Here are the key things you need to know before you leave work today.
MORTGAGE RATE CHANGES
No changes here today.
TERM DEPOSIT RATE CHANGES
None here either.
FRESH IS BEST & CHEAPER
In the year ended September 2018, food prices were basically unchanged (up just +0.1%). There were higher prices for ready-to-eat food (up +3.5%), and milk, cheese and eggs (up +2.2%). Prices decreased for vegetables (down -8.9%) and fruit (down -3.6%), which helped keep overall food inflation low for the year.
The latest tender of $250 mln for NZGB April 2029 bonds brought a higher yield for investors today of 2.63%. That is up on the 2.57% at the previous tender. More than $840 was bid giving a coverage ratio of just under 3.4x.
MORE TAXPAYER BORROWING
Housing New Zealand has launched a new minimum NZ$100 mln 10 year medium term note issue. And it wants to increase its existing 2.97% 06/23 notes (with a maximum of NZ$300m in aggregate to be issued across the two tranches).
NELSON STARS, BUT LIMP EVERYWHERE ELSE
The number of homes sold last month was the lowest in September since 2011 but prices remained flat, going nowhere. National median prices changed little from August and were up +5.9% year-on-year. In Auckland, volumes fell -2.1% and prices were unchanged from both August 2018 and September 2017. In every other region, volumes fell in September from August without exception. On the price front, half the country's regions saw small median price rises, the rest flat of declines. The most notable activity was in Nelson where volumes sold held flat, but prices took off higher. There were up +13% in September from August, and a whopping +23% than from September 2017.
A GLOBALLY IMPROVER
New Zealand has gained one place moving to 8th in the latest global ranking of national energy performance by the World Energy Trilemma Index. We are the only non-European country to rank in the global top ten. Canada ranks #13, the USA #14, and Australia, well they rank #38. This ranking measures three things; energy security, energy 'equity' (by which they mean affordability), and environmental sustainability of the energy sector.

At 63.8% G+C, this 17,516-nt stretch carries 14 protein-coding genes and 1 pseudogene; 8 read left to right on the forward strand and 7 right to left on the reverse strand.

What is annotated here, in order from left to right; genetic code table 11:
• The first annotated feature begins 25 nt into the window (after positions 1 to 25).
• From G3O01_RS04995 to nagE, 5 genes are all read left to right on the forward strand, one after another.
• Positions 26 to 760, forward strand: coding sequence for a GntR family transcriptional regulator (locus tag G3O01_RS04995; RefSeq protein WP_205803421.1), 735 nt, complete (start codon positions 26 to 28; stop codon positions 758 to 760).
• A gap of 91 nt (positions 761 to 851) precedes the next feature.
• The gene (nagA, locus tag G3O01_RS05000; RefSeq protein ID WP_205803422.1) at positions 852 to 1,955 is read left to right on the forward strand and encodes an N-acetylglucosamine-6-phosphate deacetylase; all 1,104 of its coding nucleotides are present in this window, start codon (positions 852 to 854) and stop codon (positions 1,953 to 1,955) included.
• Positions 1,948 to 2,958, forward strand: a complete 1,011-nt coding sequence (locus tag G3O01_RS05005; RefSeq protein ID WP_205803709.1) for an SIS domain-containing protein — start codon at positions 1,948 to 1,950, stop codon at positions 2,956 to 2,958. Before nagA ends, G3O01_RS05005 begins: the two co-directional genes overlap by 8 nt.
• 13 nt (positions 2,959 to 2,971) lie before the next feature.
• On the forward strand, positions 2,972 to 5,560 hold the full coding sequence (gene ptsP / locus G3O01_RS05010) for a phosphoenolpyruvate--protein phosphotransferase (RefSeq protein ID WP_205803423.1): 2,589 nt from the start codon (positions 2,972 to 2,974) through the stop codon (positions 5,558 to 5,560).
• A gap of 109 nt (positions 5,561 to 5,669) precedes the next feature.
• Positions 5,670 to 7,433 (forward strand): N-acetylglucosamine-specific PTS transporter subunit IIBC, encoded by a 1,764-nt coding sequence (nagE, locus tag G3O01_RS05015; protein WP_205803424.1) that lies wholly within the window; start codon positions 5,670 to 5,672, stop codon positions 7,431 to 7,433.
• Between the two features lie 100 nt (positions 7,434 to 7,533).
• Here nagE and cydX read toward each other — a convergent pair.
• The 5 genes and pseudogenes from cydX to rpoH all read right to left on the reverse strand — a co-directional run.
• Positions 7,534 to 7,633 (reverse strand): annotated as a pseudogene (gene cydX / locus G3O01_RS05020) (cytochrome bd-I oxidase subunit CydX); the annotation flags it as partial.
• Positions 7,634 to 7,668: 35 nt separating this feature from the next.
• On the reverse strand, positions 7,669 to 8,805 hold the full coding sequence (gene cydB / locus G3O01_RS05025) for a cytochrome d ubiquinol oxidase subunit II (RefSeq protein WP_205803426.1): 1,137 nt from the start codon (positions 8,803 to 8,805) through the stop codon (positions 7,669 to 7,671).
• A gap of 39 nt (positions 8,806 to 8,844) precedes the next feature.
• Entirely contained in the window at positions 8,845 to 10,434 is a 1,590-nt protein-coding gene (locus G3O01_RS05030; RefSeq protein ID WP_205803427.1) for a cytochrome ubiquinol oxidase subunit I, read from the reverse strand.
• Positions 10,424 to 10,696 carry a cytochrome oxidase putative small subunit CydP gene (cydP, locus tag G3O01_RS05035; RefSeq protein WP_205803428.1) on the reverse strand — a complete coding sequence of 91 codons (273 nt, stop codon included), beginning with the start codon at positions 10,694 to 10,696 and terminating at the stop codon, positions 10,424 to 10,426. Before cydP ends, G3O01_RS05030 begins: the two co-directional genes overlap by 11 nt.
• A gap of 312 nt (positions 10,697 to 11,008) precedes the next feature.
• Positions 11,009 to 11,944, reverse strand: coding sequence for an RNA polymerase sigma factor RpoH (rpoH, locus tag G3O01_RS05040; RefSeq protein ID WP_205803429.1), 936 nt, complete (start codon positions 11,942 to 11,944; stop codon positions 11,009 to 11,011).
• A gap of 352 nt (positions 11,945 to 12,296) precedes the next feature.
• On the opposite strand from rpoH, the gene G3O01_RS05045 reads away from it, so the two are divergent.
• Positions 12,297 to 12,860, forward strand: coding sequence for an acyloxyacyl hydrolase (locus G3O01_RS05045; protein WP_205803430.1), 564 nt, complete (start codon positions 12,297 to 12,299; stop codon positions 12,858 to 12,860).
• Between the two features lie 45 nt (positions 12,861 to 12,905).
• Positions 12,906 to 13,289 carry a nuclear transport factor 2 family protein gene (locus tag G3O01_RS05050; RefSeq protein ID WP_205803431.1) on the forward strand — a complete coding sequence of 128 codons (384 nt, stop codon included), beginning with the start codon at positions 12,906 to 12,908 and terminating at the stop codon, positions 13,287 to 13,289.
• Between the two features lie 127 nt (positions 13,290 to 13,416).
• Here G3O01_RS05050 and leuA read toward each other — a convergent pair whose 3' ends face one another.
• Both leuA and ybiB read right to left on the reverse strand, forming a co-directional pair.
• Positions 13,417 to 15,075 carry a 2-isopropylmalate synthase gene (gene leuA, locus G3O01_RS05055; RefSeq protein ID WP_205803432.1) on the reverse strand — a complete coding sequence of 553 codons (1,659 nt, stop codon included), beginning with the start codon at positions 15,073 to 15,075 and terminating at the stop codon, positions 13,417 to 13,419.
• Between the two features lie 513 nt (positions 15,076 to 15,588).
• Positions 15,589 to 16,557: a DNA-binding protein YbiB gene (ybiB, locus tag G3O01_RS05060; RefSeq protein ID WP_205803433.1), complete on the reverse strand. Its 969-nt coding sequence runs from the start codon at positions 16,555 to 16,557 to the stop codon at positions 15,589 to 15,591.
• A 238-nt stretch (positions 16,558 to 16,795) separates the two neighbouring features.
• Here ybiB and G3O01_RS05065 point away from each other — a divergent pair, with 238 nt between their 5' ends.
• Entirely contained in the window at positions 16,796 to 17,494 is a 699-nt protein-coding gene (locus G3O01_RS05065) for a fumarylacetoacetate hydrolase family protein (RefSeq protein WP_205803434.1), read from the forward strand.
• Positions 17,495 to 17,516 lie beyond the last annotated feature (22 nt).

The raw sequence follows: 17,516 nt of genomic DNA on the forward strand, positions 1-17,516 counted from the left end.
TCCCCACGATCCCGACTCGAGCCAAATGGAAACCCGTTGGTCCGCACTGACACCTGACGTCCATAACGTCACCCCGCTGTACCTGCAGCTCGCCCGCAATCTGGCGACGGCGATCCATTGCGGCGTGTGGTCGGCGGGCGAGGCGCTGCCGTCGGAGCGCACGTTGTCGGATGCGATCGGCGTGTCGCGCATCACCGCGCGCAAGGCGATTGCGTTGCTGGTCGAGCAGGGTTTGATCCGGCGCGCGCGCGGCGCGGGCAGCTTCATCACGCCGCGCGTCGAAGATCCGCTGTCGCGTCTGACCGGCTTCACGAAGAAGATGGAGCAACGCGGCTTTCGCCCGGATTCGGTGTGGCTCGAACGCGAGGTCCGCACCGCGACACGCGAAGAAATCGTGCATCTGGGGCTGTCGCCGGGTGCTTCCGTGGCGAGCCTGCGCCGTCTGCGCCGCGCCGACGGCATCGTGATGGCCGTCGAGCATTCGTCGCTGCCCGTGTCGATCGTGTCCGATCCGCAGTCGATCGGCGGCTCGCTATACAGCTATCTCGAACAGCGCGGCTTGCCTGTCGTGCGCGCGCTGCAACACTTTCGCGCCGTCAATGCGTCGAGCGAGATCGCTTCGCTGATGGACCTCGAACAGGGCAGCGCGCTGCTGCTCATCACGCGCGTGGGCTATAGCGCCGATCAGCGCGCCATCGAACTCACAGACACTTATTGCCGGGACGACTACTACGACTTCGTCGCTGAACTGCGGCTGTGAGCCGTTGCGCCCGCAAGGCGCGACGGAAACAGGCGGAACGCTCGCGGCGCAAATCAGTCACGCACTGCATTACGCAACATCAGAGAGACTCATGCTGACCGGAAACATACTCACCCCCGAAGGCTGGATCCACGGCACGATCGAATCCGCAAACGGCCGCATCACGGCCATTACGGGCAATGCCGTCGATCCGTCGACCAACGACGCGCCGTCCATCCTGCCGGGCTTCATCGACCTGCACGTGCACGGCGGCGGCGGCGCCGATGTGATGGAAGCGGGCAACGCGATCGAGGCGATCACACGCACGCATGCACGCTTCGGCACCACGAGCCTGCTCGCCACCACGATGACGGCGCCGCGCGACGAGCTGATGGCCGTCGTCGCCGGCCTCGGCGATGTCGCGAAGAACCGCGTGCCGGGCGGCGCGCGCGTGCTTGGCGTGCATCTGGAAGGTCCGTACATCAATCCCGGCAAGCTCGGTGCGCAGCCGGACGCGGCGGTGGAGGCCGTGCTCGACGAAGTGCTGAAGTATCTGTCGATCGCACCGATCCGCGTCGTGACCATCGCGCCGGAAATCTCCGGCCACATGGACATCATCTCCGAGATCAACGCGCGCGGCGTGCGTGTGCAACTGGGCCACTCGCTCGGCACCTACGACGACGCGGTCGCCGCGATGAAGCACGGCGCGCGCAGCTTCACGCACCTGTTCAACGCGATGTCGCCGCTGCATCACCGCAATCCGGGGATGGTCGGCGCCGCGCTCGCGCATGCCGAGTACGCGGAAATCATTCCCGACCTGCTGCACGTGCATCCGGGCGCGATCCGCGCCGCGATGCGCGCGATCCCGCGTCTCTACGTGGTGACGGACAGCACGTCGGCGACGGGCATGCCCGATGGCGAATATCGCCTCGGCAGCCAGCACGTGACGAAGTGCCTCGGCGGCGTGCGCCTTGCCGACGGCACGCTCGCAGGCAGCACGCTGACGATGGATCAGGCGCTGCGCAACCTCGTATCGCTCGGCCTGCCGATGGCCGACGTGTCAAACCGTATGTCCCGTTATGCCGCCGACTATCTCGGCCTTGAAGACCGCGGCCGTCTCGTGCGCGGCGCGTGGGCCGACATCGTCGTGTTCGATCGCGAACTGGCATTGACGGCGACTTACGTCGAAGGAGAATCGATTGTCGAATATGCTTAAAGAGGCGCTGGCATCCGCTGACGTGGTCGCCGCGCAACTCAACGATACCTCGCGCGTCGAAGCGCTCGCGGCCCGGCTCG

DUE AN ACC REFUND?
If you were in your first year of self-employment between 2002 and 2017, or paid provisional ACC levies after ceasing trading, ACC may owe you a refund. ACC expects to refund around $100 million to approximately 300,000 business customers who were incorrectly charged levies during that time.
Both the Shanghai and Hong Kong stock exchange indexes have opened sharply lower today, Hong Kong down more than -3.6%, Shanghai down -3.4%. These follow Wall Street's greater-that-three-percent falls earlier in the day. Even the NZX is down -3% ahead of its close. There are ripple effects with the UST 10yr dropping sharply, and bitcoin taking a dive. These are all benchmarks that we will be watching well into the night. We will also be watching for signs of a rescue from China's 'home team' of SOE buyers to prop up their markets.
SWAP RATES SOFT AS BOND YIELDS DROP
Swap rates are unchanged for 2 years, down -1 bp for five years, and down -2 bps for ten years as we write. But things may well get turbulent as Asian markets play out. The UST 10yr has dropped -6 bps to 3.15% with the UST 2-10 curve holding at +32 bps. The Aussie Govt 10yr is at 2.73% (down -3 bps), the China Govt 10yr is at 3.63% (also down -3 bps), while the NZ Govt 10 yr is at 2.65%, and down -5 bps. All these yields are in play as we publish so further falls are possible before each market closes. The 90 day bank bill rate is up +1 bp again to 1.90%.
The bitcoin price has slumped to US$6,237 and down -6%. If you follow bitcoin and other cryptos, you might be interested in this.
The NZD is slightly softer today from this time yesterday, now at 64.7 USc and the same as we started when we opened this morning. On the cross rates we are firmer at 91.5 AUc, and softer 56.1 euro cents. The TWI-5 is at 68.8.
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